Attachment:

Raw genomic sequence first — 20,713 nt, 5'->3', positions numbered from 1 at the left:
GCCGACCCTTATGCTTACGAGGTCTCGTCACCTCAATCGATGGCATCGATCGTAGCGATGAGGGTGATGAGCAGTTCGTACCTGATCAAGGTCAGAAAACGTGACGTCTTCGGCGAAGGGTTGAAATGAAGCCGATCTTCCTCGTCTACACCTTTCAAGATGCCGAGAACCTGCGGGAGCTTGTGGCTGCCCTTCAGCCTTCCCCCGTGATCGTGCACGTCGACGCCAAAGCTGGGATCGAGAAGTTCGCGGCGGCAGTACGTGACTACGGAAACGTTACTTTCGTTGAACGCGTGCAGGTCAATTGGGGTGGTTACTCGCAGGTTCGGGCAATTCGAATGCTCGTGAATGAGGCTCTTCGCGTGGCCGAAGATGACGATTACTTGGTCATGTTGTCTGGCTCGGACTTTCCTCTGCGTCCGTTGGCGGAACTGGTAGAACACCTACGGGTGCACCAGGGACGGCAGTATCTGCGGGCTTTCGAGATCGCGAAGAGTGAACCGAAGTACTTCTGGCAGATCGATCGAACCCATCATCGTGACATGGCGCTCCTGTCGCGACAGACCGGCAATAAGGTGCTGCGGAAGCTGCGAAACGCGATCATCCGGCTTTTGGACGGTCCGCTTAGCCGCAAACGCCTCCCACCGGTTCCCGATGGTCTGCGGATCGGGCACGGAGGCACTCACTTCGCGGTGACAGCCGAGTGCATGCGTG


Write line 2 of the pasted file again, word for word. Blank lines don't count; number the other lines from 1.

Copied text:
GCCGACCCTTATGCTTACGAGGTCTCGTCACCTCAATCGATGGCATCGATCGTAGCGATGAGGGTGATGAGCAGTTCGTACCTGATCAAGGTCAGAAAACGTGACGTCTTCGGCGAAGGGTTGAAATGAAGCCGATCTTCCTCGTCTACACCTTTCAAGATGCCGAGAACCTGCGGGAGCTTGTGGCTGCCCTTCAGCCTTCCCCCGTGATCGTGCACGTCGACGCCAAAGCTGGGATCGAGAAGTTCGCGGCGGCAGTACGTGACTACGGAAACGTTACTTTCGTTGAACGCGTGCAGGTCAATTGGGGTGGTTACTCGCAGGTTCGGGCAATTCGAATGCTCGTGAATGAGGCTCTTCGCGTGGCCGAAGATGACGATTACTTGGTCATGTTGTCTGGCTCGGACTTTCCTCTGCGTCCGTTGGCGGAACTGGTAGAACACCTACGGGTGCACCAGGGACGGCAGTATCTGCGGGCTTTCGAGATCGCGAAGAGTGAACCGAAGTACTTCTGGCAGATCGATCGAACCCATCATCGTGACATGGCGCTCCTGTCGCGACAGACCGGCAATAAGGTGCTGCGGAAGCTGCGAAACGCGATCATCCGGCTTTTGGACGGTCCGCTTAGCCGCAAACGCCTCCCACCGGTTCCCGATGGTCTGCGGATCGGGCACGGAGGCACTCACTTCGCGGTGACAGCCGAGTGCATGCGTG